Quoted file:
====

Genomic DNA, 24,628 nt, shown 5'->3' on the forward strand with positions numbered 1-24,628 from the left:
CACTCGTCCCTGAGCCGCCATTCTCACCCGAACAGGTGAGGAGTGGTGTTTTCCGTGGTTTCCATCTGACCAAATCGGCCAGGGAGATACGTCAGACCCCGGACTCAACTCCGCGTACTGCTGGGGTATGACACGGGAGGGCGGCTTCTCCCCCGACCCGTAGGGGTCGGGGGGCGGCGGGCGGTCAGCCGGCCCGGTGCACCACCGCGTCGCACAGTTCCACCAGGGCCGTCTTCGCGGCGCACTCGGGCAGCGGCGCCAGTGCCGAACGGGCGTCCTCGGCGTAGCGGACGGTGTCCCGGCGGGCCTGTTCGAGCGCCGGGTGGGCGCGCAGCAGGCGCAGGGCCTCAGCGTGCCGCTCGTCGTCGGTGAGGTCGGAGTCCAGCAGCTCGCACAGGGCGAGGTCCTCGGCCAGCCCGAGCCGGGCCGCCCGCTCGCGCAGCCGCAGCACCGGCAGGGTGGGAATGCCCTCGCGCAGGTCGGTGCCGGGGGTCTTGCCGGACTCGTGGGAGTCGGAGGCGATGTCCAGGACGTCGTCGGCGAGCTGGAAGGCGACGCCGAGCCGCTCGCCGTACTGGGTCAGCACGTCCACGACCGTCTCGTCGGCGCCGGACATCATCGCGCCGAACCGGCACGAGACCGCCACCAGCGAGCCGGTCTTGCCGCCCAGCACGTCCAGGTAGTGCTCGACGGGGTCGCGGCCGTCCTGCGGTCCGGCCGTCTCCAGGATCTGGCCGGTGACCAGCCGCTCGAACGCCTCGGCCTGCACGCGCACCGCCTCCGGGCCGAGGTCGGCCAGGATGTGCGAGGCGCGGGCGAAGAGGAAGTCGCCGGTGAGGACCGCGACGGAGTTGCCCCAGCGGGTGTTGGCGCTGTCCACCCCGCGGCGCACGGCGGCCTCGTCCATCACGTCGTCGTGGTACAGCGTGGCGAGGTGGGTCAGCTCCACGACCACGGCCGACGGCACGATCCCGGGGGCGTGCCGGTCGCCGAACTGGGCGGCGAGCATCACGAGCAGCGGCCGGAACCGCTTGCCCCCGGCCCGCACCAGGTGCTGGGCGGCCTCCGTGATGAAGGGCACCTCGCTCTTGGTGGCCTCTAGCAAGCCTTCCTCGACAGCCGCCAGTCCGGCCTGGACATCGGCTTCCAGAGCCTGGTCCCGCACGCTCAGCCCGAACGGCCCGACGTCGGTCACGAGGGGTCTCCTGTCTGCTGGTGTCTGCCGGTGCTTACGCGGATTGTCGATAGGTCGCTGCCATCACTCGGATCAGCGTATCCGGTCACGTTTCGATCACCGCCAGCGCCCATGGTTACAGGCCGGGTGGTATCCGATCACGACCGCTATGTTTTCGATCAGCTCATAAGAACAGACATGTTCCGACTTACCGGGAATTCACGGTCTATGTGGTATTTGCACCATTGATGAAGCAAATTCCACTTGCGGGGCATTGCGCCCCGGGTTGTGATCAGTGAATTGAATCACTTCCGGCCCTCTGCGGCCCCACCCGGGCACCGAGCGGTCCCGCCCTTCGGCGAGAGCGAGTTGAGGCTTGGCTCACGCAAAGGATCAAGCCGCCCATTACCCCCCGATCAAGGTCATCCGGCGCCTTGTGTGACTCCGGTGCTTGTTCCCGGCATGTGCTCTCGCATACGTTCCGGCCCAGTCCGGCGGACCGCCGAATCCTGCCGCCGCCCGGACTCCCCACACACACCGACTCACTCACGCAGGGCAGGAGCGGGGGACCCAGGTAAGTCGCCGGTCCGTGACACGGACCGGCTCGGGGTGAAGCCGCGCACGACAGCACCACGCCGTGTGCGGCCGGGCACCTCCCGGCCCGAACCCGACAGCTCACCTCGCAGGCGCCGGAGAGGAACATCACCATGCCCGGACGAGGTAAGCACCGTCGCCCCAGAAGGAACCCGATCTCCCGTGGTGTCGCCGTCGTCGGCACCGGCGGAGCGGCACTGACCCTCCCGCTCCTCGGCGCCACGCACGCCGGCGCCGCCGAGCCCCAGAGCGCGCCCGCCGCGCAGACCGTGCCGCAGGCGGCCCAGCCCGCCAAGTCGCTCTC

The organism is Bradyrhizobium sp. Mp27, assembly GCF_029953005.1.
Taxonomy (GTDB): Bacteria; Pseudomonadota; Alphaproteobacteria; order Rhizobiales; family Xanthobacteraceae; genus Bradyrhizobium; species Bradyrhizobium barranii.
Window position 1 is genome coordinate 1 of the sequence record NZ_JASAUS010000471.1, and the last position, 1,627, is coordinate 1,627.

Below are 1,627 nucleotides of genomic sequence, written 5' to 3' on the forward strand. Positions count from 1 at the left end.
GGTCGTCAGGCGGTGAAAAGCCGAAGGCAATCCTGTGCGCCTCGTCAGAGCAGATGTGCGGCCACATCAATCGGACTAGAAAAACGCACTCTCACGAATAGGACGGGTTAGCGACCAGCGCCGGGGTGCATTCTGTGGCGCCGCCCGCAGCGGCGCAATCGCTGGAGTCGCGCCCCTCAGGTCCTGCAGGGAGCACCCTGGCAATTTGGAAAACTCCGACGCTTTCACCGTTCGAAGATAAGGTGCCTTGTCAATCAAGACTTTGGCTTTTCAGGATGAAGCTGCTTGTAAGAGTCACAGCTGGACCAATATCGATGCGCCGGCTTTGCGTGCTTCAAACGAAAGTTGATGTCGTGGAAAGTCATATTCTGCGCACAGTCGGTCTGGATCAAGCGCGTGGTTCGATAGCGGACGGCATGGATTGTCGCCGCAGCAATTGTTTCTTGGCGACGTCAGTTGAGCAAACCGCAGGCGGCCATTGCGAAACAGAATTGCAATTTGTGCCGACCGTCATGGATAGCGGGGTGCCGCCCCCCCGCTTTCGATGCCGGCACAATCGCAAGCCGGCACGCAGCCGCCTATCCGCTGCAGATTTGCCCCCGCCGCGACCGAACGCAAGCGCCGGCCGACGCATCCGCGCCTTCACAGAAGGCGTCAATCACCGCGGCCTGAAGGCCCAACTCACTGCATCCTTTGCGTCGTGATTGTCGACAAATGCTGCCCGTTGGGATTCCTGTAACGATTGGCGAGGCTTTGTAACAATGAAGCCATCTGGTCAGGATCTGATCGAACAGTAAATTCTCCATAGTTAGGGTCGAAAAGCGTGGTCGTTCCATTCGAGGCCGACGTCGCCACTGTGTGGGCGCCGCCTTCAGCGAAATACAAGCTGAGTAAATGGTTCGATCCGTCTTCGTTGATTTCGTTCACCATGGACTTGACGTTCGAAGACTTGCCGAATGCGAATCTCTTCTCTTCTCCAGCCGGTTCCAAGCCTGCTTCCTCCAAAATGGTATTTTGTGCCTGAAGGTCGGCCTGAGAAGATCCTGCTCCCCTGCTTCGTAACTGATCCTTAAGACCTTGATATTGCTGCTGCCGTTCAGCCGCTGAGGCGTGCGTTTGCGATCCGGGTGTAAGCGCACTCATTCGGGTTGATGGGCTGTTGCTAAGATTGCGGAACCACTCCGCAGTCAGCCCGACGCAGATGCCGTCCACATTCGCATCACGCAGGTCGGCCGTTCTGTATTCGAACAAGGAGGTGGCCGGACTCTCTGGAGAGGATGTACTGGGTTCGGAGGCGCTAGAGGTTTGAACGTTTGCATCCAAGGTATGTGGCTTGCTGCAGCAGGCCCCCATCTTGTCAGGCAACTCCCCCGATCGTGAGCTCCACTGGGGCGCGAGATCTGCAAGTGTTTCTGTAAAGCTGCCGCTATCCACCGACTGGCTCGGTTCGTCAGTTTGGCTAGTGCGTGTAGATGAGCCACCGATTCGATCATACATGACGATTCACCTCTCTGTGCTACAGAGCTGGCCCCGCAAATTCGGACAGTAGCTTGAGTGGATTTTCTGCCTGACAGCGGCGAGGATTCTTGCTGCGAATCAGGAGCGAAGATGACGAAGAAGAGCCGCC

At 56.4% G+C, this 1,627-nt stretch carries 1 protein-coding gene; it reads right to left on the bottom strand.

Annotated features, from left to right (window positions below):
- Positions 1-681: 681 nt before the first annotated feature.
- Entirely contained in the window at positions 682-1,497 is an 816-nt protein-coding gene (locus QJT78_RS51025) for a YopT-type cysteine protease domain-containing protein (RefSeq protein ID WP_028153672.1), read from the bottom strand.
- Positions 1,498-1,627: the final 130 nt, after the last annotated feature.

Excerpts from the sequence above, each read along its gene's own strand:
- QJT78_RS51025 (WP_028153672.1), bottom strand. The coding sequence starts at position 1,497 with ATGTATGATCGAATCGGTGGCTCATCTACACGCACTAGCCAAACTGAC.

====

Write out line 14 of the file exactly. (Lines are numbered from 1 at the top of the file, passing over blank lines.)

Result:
- QJT78_RS51025 (WP_028153672.1), bottom strand. The coding sequence starts at position 1,497 with ATGTATGATCGAATCGGTGGCTCATCTACACGCACTAGCCAAACTGAC.